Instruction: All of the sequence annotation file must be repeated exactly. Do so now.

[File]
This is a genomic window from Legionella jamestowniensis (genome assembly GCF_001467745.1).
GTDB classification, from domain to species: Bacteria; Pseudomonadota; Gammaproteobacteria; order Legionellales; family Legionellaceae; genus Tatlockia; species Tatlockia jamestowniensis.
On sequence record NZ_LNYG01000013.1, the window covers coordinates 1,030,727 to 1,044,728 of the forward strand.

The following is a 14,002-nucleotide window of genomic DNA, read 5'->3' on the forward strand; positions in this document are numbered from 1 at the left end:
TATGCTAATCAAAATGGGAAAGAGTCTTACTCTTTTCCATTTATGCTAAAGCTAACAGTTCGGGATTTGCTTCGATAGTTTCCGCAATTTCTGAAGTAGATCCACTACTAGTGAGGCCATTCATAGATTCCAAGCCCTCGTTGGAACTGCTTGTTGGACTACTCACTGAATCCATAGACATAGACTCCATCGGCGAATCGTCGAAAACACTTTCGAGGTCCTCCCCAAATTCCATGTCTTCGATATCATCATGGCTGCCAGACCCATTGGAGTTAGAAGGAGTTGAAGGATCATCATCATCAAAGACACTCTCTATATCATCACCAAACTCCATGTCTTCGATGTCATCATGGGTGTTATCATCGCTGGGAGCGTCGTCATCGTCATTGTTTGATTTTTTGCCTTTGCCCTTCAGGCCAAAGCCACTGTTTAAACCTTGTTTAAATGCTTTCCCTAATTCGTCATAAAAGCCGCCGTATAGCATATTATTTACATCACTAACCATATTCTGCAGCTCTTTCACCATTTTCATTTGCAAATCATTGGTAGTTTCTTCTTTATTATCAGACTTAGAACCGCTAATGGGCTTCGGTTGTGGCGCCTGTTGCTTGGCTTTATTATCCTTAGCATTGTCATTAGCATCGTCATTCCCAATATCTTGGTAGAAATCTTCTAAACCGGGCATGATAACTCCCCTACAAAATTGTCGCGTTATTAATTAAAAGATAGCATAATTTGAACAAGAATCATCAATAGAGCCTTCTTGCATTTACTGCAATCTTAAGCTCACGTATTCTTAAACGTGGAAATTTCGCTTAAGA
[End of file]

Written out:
This is a genomic window from Legionella jamestowniensis (genome assembly GCF_001467745.1).
GTDB classification, from domain to species: Bacteria; Pseudomonadota; Gammaproteobacteria; order Legionellales; family Legionellaceae; genus Tatlockia; species Tatlockia jamestowniensis.
On sequence record NZ_LNYG01000013.1, the window covers coordinates 1,030,727 to 1,044,728 of the forward strand.

The following is a 14,002-nucleotide window of genomic DNA, read 5'->3' on the forward strand; positions in this document are numbered from 1 at the left end:
TATGCTAATCAAAATGGGAAAGAGTCTTACTCTTTTCCATTTATGCTAAAGCTAACAGTTCGGGATTTGCTTCGATAGTTTCCGCAATTTCTGAAGTAGATCCACTACTAGTGAGGCCATTCATAGATTCCAAGCCCTCGTTGGAACTGCTTGTTGGACTACTCACTGAATCCATAGACATAGACTCCATCGGCGAATCGTCGAAAACACTTTCGAGGTCCTCCCCAAATTCCATGTCTTCGATATCATCATGGCTGCCAGACCCATTGGAGTTAGAAGGAGTTGAAGGATCATCATCATCAAAGACACTCTCTATATCATCACCAAACTCCATGTCTTCGATGTCATCATGGGTGTTATCATCGCTGGGAGCGTCGTCATCGTCATTGTTTGATTTTTTGCCTTTGCCCTTCAGGCCAAAGCCACTGTTTAAACCTTGTTTAAATGCTTTCCCTAATTCGTCATAAAAGCCGCCGTATAGCATATTATTTACATCACTAACCATATTCTGCAGCTCTTTCACCATTTTCATTTGCAAATCATTGGTAGTTTCTTCTTTATTATCAGACTTAGAACCGCTAATGGGCTTCGGTTGTGGCGCCTGTTGCTTGGCTTTATTATCCTTAGCATTGTCATTAGCATCGTCATTCCCAATATCTTGGTAGAAATCTTCTAAACCGGGCATGATAACTCCCCTACAAAATTGTCGCGTTATTAATTAAAAGATAGCATAATTTGAACAAGAATCATCAATAGAGCCTTCTTGCATTTACTGCAATCTTAAGCTCACGTATTCTTAAACGTGGAAATTTCGCTTAAGA